SAP: Measure, Analyze, Decide
"Internally, at the board level, you have a chairman or CEO who is looking for a key differentiator, and there are more and more proxy battles depending on the industry sector."
By Maryruth Bresley Priebe
"What kinds of initiatives might a company, like Apple Computer [APPL], want to think about investing in to become even more competitive in the coming years?"
THE GREEN ECONOMY asked Scott Bolick, VP of Sustainability Solutions at SAP. After mentioning that he couldn't make specific recommendations for Apple, he noted that the conversation around controlling costs of energy and other resources was reaching higher up in corporations.
"When we look at how the world's changing, we believe that how business was done in the past is not going to work going forward. You're starting to see board rooms and investors asking questions that they weren't asking a few years ago."
Robin Meyerhoff, Director of Sustainability Public Relations at SAP, added that customers are increasingly using reporting and analytics to improve overall business performance.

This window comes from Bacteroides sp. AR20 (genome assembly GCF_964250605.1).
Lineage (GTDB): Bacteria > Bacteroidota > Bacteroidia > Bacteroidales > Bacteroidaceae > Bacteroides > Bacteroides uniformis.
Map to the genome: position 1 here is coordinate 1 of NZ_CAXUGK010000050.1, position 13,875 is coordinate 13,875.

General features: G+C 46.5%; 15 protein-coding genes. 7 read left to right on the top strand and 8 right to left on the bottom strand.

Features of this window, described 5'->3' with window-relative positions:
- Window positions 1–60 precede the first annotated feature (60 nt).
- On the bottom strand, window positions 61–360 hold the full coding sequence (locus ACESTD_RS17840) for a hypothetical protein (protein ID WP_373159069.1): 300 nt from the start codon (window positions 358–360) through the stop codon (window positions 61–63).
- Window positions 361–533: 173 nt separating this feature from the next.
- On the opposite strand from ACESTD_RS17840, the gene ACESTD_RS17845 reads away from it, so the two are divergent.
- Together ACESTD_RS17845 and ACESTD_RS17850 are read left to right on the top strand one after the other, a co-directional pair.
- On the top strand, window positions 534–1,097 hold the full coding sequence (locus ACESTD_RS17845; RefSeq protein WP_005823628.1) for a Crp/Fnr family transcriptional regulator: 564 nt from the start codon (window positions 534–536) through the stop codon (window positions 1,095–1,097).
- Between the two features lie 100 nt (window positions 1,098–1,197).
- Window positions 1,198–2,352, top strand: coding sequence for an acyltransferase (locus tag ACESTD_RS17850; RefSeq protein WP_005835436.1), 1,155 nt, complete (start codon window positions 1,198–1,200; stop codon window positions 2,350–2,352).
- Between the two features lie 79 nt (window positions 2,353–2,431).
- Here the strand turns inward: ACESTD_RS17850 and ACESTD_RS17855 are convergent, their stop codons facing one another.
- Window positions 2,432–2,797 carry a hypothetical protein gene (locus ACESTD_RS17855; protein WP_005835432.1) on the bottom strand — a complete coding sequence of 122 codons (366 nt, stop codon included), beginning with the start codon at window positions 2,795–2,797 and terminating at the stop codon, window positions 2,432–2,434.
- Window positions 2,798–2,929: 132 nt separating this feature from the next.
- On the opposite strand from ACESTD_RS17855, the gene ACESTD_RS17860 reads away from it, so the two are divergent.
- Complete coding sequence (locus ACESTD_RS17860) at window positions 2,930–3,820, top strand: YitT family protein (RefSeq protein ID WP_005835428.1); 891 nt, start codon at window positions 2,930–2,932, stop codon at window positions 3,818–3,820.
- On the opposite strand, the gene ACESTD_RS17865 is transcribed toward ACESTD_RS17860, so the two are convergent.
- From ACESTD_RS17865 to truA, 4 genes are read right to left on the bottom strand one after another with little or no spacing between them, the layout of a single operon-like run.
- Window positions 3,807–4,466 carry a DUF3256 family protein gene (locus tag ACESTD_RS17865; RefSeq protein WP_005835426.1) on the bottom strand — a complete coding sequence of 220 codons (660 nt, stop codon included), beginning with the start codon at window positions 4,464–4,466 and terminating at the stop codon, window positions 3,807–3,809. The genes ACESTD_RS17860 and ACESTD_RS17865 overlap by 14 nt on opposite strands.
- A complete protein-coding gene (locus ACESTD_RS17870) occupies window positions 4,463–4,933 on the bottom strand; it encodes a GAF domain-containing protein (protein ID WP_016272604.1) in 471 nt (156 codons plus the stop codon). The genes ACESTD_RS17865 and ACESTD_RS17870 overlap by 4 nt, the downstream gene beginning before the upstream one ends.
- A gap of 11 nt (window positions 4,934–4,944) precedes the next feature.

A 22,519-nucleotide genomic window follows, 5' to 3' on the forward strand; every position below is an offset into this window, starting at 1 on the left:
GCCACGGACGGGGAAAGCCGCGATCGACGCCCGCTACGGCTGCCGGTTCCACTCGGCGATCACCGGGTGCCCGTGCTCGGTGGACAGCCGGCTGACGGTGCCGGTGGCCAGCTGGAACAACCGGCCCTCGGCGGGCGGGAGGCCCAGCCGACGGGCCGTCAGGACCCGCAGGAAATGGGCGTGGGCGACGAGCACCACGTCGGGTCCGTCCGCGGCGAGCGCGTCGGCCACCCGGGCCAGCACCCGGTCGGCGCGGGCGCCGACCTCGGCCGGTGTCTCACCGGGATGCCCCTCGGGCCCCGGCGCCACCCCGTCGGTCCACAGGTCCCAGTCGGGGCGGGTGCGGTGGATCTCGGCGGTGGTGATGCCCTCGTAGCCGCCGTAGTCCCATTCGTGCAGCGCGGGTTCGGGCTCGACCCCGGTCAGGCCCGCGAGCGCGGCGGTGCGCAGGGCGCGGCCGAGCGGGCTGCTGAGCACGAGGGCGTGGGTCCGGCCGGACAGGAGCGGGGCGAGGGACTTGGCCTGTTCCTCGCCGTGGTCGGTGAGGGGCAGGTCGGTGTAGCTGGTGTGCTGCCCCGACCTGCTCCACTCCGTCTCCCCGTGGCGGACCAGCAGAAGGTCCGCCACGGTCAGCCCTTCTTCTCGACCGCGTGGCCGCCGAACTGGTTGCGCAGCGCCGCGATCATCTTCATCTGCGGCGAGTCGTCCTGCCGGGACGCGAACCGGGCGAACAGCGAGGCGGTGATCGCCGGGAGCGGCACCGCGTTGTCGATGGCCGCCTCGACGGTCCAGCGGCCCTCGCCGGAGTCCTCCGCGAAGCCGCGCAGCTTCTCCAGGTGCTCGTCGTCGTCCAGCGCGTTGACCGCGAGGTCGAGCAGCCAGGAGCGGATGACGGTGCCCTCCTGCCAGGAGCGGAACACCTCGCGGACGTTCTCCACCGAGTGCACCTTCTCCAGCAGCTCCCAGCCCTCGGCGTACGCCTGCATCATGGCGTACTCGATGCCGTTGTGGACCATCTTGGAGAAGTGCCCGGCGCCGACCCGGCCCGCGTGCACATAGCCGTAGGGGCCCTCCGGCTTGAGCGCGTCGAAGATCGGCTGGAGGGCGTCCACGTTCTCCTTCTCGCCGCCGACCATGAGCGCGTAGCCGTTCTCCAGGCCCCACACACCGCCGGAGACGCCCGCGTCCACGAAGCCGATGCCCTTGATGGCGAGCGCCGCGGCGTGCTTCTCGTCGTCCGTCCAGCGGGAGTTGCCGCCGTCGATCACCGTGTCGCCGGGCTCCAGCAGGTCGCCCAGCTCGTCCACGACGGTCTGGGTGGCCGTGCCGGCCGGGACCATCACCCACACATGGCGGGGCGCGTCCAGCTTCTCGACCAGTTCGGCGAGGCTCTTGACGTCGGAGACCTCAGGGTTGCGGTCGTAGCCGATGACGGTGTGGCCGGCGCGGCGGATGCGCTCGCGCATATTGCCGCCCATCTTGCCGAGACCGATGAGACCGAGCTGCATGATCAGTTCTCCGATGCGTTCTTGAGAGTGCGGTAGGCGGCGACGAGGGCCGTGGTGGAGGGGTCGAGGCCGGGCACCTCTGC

"Since measurement, reporting and analysis is now automated and much quicker, companies can more quickly see how they're doing against key performance indicators (KPIs) and pro-actively address shortcomings. Because the process of measuring and reporting is so much more efficient, they can also expand the number of KPIs they set."
SAP focuses on four key areas, which follow the logical steps in decision making:
- Set targets,
- Engage in change,
- Manage risk, and
- Report to stakeholders.
Setting Targets: Energy and environmental resource management
"In order to drive behavior that will change in an embedded environmental footprint, companies need to show goals." Setting targets in order to manage energy and other environmental processes is a two step process: measure what you have, and then develop a strategy that is realistic and appropriate.